Luckily, we were responding from the station before the dispatcher even finished announcing the call and the highway was just over a mile down the street from our station. Luckily the two or three involved vehicles were already in the "breakdown lane." Upon arrival in our Squad, my friend and I were detailed to traffic control on I-40. We were wearing orange vests and carried orange directional wands. The Captain and Chief met us and advised us what they needed us to do, namely, keep the traffic moving, slowly and safely past the accident scene.
"How difficult could that be?" we naively thought!
It probably took less than five minutes before I was reprimanded by a driver for "upsetting" his travel plans! I was trying to be very polite and explained the issue; over and over again. No matter what I said, he had already vilified me for upsetting his family's plan to go wherever they were going. And I wasn't alone. He and others like him that afternoon, blamed every difficulty they had ever experienced, as well as the world's geo-political problems on our fire department!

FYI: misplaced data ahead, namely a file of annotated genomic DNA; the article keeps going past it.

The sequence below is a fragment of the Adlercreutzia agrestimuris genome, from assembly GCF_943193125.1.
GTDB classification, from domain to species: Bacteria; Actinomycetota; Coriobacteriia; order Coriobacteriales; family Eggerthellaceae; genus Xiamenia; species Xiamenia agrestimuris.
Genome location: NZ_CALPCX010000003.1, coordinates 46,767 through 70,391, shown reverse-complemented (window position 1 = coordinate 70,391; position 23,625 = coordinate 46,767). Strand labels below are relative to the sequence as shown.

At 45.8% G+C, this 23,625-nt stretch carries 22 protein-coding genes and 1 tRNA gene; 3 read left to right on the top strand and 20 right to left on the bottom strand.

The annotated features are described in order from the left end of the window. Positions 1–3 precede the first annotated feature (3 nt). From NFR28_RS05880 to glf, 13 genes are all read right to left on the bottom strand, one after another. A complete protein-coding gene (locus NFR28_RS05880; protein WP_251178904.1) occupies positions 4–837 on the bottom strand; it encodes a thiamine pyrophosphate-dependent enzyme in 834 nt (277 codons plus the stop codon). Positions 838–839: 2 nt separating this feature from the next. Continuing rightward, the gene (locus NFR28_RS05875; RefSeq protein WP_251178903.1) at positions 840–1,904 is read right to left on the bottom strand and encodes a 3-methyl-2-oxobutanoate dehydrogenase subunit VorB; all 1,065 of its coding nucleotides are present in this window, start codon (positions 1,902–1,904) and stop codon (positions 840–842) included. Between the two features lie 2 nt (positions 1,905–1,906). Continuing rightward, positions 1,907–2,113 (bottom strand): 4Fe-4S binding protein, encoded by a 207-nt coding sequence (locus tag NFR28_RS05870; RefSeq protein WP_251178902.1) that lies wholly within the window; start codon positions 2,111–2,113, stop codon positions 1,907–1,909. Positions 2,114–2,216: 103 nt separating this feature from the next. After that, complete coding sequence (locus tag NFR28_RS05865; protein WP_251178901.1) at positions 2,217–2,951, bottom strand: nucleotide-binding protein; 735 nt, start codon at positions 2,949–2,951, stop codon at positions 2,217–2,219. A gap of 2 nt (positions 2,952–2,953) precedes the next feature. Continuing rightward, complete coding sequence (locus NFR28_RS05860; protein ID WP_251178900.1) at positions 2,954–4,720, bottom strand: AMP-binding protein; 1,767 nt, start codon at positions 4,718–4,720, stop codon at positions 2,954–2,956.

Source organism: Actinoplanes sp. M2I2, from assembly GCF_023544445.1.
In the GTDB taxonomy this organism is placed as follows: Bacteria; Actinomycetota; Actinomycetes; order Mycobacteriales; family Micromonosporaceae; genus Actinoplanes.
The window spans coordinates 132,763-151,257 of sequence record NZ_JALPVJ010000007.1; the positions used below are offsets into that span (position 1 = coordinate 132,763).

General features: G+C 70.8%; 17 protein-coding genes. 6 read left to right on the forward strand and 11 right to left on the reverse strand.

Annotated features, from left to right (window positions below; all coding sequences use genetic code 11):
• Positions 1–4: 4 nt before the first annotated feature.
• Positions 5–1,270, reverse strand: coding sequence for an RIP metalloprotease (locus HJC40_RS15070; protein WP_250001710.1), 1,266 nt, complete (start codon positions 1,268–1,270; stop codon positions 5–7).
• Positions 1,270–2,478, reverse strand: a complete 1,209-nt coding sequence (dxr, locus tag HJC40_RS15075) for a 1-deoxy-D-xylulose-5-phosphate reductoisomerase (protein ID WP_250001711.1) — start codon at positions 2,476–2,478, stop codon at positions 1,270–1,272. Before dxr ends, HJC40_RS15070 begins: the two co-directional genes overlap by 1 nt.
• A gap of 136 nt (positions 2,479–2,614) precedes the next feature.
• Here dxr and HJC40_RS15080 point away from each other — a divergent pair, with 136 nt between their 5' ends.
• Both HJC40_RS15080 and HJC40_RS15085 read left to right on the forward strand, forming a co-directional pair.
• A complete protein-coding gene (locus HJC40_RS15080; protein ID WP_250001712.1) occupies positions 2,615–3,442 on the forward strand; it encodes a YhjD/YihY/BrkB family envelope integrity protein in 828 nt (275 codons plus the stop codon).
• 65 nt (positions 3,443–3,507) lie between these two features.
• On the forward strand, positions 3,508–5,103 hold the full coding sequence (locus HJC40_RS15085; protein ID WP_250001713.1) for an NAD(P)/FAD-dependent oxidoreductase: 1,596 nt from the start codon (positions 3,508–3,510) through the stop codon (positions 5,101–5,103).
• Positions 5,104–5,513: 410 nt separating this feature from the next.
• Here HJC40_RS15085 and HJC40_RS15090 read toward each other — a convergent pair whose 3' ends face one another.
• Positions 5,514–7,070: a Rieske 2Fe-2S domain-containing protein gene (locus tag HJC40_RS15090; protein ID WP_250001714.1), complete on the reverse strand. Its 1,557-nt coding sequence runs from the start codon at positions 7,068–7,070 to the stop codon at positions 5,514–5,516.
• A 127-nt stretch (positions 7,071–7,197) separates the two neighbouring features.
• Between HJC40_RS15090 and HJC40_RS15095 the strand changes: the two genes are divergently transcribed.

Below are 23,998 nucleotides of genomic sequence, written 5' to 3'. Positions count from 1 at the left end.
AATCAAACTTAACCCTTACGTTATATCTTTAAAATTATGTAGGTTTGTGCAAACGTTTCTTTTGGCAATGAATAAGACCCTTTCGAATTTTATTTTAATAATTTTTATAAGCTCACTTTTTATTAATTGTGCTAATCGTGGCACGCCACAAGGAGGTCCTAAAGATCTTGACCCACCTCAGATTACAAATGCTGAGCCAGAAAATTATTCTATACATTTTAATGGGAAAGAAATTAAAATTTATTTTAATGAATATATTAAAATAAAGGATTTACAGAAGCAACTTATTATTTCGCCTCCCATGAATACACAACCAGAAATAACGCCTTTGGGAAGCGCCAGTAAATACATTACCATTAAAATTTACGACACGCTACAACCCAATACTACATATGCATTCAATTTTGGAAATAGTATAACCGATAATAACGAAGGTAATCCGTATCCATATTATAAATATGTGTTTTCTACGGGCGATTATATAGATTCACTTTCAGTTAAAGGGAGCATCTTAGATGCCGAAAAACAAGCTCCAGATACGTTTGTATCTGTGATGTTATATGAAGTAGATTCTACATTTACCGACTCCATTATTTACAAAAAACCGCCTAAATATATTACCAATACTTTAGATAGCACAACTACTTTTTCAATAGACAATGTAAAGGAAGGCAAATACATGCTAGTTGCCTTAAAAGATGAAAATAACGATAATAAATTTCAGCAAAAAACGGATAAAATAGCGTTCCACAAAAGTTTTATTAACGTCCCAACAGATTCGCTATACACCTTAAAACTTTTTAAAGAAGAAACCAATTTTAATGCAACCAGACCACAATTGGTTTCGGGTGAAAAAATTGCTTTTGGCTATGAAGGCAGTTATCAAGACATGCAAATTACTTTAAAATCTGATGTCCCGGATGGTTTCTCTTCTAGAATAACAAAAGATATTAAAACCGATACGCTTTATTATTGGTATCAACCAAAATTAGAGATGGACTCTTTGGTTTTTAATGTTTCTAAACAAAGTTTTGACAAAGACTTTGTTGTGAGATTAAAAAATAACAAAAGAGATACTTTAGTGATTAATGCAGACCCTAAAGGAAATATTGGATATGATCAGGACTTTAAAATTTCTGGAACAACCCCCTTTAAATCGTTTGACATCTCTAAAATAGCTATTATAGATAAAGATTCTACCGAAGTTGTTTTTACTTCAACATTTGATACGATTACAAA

Now, nearly 45 years later, one might believe that our society world have evolved since then, right? Wrong! Take a look at social and news media reports of a major, five-alarm fire in Lawrence MA, last night. Lawrence is a mid-sized city, a northwestern suburb of Boston. This morning, I have read or watched multiple articles and videos about how uncooperative people were during this major catastrophe.